Some friends and colleagues of mine recently started a work-group to learn more about big data and while it is a tad bit off my field I joined them, among the things I have contributed with is a twitter analyzer tool that can record tweets that contains tags that you find interesting or that are important to your research. But sometimes you would like to harvest data that have already been written, cue the hashtagCrawler
With the twitter API it is very easy to mine data from hashtags or users that you find interesting, I’ll release the source code in a few days when I have cleaned it up some.
But what can you actually do with this data? For the purpose of this demo I selected the currently very active twitter feed “#TopTenTurnons”
Yes I’ll admit that the thought of it increasing the traffic to my blog a tiny bit did cross my mind. ;-).
To get the data I used the .NET Webrequest/Webresponce objects and the twitter api command search and from this I generated a nice pile of twitter data, language type and a timestamp (About 360 tweets were collected far less then I thought it would be). I took the data and added it to a simple sentence compare algorithm ( I was going to try hadoop but I didn’t have it set up – might be an updated post in the future!) and made a percentage based list of what it presented.
So what are people turned on by? I was not surprised that on the top list I found the regular stuff like “tall boys” “tits” “ass” but I was (happily) surprised about the almost total lack of Justin Biber posts.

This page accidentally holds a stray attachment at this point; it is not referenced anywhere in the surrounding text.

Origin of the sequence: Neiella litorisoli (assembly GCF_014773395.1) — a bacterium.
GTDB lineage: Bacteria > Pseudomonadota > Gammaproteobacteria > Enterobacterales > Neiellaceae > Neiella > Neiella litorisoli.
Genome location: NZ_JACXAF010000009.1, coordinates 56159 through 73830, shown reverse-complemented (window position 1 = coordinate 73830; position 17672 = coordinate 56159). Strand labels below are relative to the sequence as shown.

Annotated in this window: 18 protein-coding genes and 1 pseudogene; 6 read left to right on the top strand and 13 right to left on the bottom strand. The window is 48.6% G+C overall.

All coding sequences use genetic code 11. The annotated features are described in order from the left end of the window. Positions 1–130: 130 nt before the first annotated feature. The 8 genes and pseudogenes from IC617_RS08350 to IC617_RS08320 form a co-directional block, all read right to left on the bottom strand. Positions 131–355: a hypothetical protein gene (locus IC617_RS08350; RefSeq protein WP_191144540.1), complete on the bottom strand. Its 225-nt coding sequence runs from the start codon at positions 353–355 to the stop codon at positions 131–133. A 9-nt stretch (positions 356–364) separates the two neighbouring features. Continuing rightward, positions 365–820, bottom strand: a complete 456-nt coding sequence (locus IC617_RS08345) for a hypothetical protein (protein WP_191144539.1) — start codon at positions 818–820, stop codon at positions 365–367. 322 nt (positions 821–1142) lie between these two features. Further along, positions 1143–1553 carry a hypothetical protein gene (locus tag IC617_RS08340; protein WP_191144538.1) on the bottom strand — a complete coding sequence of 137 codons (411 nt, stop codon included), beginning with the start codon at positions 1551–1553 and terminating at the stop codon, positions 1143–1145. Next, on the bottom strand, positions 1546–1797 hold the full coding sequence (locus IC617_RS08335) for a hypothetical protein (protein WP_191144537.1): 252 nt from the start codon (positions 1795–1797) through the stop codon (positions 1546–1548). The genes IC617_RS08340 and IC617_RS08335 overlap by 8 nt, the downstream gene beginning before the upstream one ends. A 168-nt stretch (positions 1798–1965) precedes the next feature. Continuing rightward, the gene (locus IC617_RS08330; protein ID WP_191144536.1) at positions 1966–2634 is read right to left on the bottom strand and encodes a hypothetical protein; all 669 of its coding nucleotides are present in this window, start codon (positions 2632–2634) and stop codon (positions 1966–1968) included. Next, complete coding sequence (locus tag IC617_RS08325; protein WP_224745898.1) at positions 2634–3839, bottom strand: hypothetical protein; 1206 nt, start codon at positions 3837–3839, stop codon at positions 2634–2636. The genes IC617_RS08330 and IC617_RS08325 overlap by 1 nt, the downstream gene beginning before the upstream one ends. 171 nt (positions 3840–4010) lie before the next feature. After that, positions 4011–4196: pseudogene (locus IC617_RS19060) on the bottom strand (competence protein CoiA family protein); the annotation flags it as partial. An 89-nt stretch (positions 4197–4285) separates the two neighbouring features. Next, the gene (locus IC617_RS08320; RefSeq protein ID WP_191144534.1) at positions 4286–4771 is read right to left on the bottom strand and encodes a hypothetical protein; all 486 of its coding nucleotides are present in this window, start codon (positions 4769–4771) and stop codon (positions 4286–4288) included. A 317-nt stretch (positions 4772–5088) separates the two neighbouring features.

- guys (15 %) (Many posts just plainly said guys)
- you (15%) (Referring to a boyfriend/girlfriend)
- tits (6.5%) (Including all posts of tits, but 99.9% were similar to large, bombastic etc)
- ass (6.5%) (Including all posts of ass, but tastes seem to vary heavily from large to tight etc)
- “can joke around” (5.2%)
- “self confident” (5.2%)
- “when you do things just for me” (5.2%)
- “strong” (3.9%)
- “players” (3.9%) (This was a big surprise to me)
- “playfully insult each other” (3.9%) (Ehm?)
- humor (3.9%)
- Correct grammar (3.9%)
Interesting though 0.3% answered “when you look like a chicken McNugget!
I am sure that my data is mostly “incorrect” since it’s a very small group of people who has answered and regarding that all I did was to check how common the sentences were. In the future I hope to re test this with better software were I can take height for slight variations in spelling and sentence building, but what I hope I have shown you is that big data is possible even on a simple laptop (Get a cloud service and you can perhaps run with the best?)
Are you working on any big data projects?